08/03/2006 - Americans cannot be easily characterized as conservative or liberal on today's most pressing social questions. The public's point of view varies from issue to issue. They are conservative in opposing gay marriage and gay adoption, liberal in favoring embryonic stem cell research and a little of both on abortion. Along with favoring no clear ideological approach to most social issues, the public expresses a desire for a middle ground on the most divisive social concern of the day: abortion.
Together, the results of the national survey by the Pew Research Center for the People & the Press and Pew Forum on Religion & Public Life suggest that the public remains reluctant to move too far from current policies and practices on many key social policy questions. Despite talk of "culture wars" and the high visibility of activist groups on both sides of the cultural divide, there has been no polarization of the public into liberal and conservative camps.
Indeed, public opinion has moved little on these issues in recent years and continues to be mixed and often inconsistent, reflecting a blend of pragmatism and principle. For instance, a clear majority (56%) continues to oppose allowing gays and lesbians to marry while 35% express support. But nearly as large a majority (54%) supports allowing homosexual couples to enter into legal agreements that would give them many of the same rights as married couples.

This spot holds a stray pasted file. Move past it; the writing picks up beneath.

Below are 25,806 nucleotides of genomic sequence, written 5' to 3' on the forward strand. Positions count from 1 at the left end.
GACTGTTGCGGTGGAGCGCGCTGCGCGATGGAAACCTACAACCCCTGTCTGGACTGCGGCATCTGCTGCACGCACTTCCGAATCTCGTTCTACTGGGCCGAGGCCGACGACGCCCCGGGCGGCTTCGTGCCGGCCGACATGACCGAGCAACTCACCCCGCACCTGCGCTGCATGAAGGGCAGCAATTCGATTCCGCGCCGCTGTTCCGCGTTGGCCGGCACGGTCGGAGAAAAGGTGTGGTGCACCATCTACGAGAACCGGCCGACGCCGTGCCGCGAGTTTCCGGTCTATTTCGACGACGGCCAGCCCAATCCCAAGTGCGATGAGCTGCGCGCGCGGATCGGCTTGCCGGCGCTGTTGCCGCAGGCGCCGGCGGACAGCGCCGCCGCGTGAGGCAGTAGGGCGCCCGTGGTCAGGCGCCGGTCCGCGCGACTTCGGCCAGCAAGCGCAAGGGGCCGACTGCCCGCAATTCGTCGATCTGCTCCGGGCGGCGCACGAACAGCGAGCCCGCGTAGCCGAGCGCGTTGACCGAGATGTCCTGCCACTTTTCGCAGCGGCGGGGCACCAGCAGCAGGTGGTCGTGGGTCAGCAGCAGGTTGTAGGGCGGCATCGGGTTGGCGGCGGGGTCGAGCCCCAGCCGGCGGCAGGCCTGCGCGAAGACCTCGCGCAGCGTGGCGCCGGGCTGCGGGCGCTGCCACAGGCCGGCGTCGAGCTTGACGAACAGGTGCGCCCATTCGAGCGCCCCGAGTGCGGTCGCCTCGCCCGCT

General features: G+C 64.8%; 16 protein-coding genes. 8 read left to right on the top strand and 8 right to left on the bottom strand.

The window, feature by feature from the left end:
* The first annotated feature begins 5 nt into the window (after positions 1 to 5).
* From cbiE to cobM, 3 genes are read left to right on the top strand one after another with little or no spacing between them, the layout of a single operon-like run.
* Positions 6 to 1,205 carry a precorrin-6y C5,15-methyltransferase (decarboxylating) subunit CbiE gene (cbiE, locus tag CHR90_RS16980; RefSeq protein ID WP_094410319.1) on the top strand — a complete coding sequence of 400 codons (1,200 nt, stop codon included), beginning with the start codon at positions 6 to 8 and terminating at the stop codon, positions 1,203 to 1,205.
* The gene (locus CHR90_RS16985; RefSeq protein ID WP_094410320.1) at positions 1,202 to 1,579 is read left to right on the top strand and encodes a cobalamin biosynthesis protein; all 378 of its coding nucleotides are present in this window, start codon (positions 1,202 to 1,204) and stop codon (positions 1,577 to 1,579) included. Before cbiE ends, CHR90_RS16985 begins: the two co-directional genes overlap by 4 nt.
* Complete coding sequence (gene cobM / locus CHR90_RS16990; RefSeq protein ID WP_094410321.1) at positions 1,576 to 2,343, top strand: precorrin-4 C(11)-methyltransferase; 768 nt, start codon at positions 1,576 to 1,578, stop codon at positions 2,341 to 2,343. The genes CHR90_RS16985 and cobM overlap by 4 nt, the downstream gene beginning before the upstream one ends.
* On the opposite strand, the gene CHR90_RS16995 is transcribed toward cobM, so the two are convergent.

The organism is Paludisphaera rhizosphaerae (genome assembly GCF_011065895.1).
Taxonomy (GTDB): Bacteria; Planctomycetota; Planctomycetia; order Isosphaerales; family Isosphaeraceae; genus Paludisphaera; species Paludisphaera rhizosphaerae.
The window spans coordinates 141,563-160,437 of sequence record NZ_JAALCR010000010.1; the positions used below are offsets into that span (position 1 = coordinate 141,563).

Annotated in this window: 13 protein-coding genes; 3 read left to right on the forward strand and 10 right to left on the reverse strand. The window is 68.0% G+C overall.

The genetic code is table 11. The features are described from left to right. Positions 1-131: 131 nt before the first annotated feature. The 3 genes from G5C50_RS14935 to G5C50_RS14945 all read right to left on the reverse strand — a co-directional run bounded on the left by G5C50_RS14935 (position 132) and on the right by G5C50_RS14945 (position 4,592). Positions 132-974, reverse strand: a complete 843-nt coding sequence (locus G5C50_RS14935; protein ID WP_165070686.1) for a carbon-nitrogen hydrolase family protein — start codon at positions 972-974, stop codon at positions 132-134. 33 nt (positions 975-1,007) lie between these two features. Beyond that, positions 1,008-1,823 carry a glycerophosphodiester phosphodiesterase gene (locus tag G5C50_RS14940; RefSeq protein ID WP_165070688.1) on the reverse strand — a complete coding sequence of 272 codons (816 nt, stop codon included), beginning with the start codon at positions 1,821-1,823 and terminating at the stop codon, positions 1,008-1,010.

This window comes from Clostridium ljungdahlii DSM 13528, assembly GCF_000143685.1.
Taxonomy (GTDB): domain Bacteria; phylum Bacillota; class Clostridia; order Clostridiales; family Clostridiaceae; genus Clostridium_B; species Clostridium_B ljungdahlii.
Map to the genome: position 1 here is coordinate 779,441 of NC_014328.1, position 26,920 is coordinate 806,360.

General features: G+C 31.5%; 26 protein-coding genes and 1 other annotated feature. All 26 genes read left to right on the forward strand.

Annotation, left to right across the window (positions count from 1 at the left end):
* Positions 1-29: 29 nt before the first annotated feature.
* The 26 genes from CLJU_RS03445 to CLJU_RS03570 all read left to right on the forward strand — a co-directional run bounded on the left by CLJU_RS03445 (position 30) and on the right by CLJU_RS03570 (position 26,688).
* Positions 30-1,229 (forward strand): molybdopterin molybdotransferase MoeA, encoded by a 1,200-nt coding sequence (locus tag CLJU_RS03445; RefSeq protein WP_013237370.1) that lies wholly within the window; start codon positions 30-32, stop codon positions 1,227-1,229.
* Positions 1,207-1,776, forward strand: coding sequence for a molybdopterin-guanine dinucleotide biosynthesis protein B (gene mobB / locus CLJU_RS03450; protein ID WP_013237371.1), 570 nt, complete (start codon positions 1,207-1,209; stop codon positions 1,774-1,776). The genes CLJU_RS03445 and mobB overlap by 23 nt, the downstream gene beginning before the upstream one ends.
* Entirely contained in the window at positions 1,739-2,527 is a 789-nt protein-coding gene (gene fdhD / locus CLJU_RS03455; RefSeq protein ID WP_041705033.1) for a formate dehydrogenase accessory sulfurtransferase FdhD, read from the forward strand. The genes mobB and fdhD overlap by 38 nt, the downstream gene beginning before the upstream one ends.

The survey, conducted July 6-19, 2006, among 2,003 adults, also found that 55% prefer that abortion laws be decided at the national level rather than each state deciding for itself. This desire for a national policy prescription extends to other social issues as well. Despite growing antipathy toward Congress and low levels of trust in the federal government generally, majorities or pluralities also favor a national rather than state-by-state approach to policymaking on stem cell research, gay marriage and whether creationism should be taught in the schools along with evolution.
Read the full report Pragmatic Americans Liberal and Conservative on Social Issues on the Pew Forum on Religion & Public Life Web site.